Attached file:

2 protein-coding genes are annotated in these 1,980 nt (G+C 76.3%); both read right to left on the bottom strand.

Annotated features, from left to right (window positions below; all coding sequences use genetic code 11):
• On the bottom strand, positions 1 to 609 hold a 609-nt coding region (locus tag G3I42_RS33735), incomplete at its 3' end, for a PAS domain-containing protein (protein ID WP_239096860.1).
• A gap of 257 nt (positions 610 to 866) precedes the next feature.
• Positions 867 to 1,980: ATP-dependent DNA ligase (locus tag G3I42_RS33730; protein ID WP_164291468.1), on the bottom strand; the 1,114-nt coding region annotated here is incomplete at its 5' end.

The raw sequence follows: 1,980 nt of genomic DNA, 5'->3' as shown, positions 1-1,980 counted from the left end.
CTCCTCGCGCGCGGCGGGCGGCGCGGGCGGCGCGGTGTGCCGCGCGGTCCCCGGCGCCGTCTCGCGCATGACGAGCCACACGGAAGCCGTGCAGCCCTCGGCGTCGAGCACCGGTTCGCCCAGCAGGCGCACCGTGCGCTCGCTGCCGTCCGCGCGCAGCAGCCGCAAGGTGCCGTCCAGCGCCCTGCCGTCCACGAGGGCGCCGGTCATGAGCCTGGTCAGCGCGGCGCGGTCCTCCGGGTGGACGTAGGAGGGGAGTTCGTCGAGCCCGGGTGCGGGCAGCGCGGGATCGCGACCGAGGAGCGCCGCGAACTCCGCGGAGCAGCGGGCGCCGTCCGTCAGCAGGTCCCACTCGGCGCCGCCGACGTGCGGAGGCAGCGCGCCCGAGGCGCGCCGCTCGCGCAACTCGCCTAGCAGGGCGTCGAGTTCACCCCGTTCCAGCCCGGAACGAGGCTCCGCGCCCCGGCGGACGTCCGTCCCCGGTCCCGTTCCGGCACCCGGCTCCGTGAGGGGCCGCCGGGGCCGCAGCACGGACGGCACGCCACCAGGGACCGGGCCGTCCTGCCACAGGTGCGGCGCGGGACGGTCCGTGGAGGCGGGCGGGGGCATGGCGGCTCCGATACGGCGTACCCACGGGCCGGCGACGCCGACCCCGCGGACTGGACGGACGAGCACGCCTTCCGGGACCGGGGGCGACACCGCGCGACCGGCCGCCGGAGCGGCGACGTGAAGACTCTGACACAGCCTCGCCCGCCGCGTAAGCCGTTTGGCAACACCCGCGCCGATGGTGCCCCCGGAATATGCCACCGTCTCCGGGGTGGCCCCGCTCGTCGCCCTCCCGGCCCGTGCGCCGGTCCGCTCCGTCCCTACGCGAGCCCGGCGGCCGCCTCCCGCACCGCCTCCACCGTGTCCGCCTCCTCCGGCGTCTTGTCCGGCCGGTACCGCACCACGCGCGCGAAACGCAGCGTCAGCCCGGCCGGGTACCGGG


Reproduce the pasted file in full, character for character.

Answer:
2 protein-coding genes are annotated in these 1,980 nt (G+C 76.3%); both read right to left on the bottom strand.

Annotated features, from left to right (window positions below; all coding sequences use genetic code 11):
• On the bottom strand, positions 1 to 609 hold a 609-nt coding region (locus tag G3I42_RS33735), incomplete at its 3' end, for a PAS domain-containing protein (protein ID WP_239096860.1).
• A gap of 257 nt (positions 610 to 866) precedes the next feature.
• Positions 867 to 1,980: ATP-dependent DNA ligase (locus tag G3I42_RS33730; protein ID WP_164291468.1), on the bottom strand; the 1,114-nt coding region annotated here is incomplete at its 5' end.

The raw sequence follows: 1,980 nt of genomic DNA, 5'->3' as shown, positions 1-1,980 counted from the left end.
CTCCTCGCGCGCGGCGGGCGGCGCGGGCGGCGCGGTGTGCCGCGCGGTCCCCGGCGCCGTCTCGCGCATGACGAGCCACACGGAAGCCGTGCAGCCCTCGGCGTCGAGCACCGGTTCGCCCAGCAGGCGCACCGTGCGCTCGCTGCCGTCCGCGCGCAGCAGCCGCAAGGTGCCGTCCAGCGCCCTGCCGTCCACGAGGGCGCCGGTCATGAGCCTGGTCAGCGCGGCGCGGTCCTCCGGGTGGACGTAGGAGGGGAGTTCGTCGAGCCCGGGTGCGGGCAGCGCGGGATCGCGACCGAGGAGCGCCGCGAACTCCGCGGAGCAGCGGGCGCCGTCCGTCAGCAGGTCCCACTCGGCGCCGCCGACGTGCGGAGGCAGCGCGCCCGAGGCGCGCCGCTCGCGCAACTCGCCTAGCAGGGCGTCGAGTTCACCCCGTTCCAGCCCGGAACGAGGCTCCGCGCCCCGGCGGACGTCCGTCCCCGGTCCCGTTCCGGCACCCGGCTCCGTGAGGGGCCGCCGGGGCCGCAGCACGGACGGCACGCCACCAGGGACCGGGCCGTCCTGCCACAGGTGCGGCGCGGGACGGTCCGTGGAGGCGGGCGGGGGCATGGCGGCTCCGATACGGCGTACCCACGGGCCGGCGACGCCGACCCCGCGGACTGGACGGACGAGCACGCCTTCCGGGACCGGGGGCGACACCGCGCGACCGGCCGCCGGAGCGGCGACGTGAAGACTCTGACACAGCCTCGCCCGCCGCGTAAGCCGTTTGGCAACACCCGCGCCGATGGTGCCCCCGGAATATGCCACCGTCTCCGGGGTGGCCCCGCTCGTCGCCCTCCCGGCCCGTGCGCCGGTCCGCTCCGTCCCTACGCGAGCCCGGCGGCCGCCTCCCGCACCGCCTCCACCGTGTCCGCCTCCTCCGGCGTCTTGTCCGGCCGGTACCGCACCACGCGCGCGAAACGCAGCGTCAGCCCGGCCGGGTACCGGG